CPJ hails approval of press law by Uruguayan Congress

New York, June 11, 2009–The Committee to Protect Journalists commends the Uruguayan Congress’ approval on Wednesday of a bill that repeals criminal defamation on issues of public interest involving officials. The bill is now under consideration of President Tabaré Vázquez for signing it into law.

The Uruguayan Chamber of Deputies, which is the lower chamber of parliament, passed a bill reforming the country’s press law that had been approved by the Senate in December 2008, according to local news reports. The bill amended Article 336 of the penal code by striking down criminal penalties for defamation on issues of public interest involving officials. The bill affirmed the “actual malice” standard in determining liability in defamation cases involving public officials, said the Uruguayan Press Association (APU).

“We commend the Uruguayan Congress for asserting journalists’ right to scrutinize the conduct of public officials,” said Carlos Lauría, CPJ senior program coordinator for the Americas. “We now call on President Vázquez to sign this important bill into law.”

Changes to the press law also include the elimination of a disrespect provision that carried criminal sanctions for those who offended a foreign dignitary or showed disrespect for national emblems. The bill was drafted and sponsored by a coalition of local civil society groups, including APU.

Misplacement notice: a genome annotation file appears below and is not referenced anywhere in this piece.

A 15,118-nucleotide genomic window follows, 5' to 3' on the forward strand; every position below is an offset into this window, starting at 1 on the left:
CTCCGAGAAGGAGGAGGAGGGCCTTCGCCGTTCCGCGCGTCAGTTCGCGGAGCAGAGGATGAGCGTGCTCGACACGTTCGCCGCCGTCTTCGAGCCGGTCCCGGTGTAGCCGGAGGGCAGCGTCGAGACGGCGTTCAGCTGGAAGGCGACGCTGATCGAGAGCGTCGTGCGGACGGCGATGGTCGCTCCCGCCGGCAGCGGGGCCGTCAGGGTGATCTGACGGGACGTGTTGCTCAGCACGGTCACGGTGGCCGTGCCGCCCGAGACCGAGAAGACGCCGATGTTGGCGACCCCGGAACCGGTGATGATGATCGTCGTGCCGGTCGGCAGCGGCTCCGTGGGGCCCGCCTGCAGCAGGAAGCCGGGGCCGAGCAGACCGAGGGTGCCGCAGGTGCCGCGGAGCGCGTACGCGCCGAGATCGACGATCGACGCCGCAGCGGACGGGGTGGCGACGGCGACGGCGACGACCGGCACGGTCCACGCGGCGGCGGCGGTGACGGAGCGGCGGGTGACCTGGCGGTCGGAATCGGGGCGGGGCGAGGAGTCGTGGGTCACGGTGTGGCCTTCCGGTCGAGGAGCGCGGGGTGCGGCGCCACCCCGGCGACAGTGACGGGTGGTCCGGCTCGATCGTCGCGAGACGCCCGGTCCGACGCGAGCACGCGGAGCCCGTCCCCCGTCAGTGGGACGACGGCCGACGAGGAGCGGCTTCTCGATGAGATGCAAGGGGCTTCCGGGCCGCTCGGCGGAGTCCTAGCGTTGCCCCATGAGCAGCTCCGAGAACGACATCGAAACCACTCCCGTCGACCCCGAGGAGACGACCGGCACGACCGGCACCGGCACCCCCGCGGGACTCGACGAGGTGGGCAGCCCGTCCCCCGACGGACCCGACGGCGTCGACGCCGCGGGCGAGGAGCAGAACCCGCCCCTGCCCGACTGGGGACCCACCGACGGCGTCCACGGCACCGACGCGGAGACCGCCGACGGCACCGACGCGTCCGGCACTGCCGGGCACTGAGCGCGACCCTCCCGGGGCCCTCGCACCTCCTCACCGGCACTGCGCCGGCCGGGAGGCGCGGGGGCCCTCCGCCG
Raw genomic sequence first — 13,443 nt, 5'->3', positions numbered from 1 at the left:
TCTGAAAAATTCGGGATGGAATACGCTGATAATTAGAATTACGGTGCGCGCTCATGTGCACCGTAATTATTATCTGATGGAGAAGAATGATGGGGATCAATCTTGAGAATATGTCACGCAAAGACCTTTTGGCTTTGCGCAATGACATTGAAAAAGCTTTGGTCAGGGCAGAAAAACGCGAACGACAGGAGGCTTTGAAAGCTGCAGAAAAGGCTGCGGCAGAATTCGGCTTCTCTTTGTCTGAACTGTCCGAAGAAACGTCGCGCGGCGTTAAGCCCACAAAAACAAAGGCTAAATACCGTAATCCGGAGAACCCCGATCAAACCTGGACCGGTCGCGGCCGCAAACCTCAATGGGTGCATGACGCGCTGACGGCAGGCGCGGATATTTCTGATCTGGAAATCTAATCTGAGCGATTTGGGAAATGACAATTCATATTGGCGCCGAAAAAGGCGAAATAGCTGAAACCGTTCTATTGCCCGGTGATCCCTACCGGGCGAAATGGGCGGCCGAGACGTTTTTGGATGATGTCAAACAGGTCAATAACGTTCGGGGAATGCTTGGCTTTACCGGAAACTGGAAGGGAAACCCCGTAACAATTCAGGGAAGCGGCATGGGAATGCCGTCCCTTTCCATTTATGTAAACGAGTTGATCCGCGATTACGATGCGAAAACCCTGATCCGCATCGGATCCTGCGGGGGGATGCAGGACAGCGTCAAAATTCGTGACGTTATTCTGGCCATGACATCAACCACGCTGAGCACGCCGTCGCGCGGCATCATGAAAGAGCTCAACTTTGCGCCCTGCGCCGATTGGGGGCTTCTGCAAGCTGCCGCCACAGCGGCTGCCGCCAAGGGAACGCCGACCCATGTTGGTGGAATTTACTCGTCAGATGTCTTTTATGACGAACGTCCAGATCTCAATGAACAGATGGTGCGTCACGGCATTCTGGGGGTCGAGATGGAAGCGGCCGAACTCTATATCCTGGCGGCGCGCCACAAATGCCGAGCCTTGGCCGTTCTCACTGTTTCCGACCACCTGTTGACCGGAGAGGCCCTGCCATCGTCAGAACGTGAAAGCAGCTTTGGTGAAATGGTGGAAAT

The reform of Uruguay’s law comes a month after Brazil eliminated an infamous 1967 Press Law that imposed harsh penalties for libel and slander. CPJ described the Brazilian Supreme Federal Tribunal’s decision a crucial step forward in the campaign to eliminate criminal defamation laws in the Americas    

The approval of this bill by the Uruguayan legislature supplements the rising trend of international legal opinion that journalists should not be jailed for criminal defamation. In September 2004, the Inter-American Court, the legal arm of the Organization of American States, ruled that Paraguayan politician Ricardo Canese’s criminal defamation conviction violated international law. The court declared that the criminal proceedings themselves violated the American Convention on Human Rights, which Paraguay had ratified, because they were not “necessary in a democratic society.”

In an August 2004 ruling that overturned the criminal defamation conviction of Costa Rican journalist Mauricio Herrera Ulloa, the Inter-American Court said that critics of public officials must have “leeway in order for ample debate to take place on matters of public interest.”

And in April 2007, Mexican President Felipe Calderón Hinojosa signed a bill that effectively eliminated criminal libel and slander at the federal level, directing such complaints to the civil courts. Mexico joined El Salvador as the first countries in Latin America to repeal defamation as a criminal offense.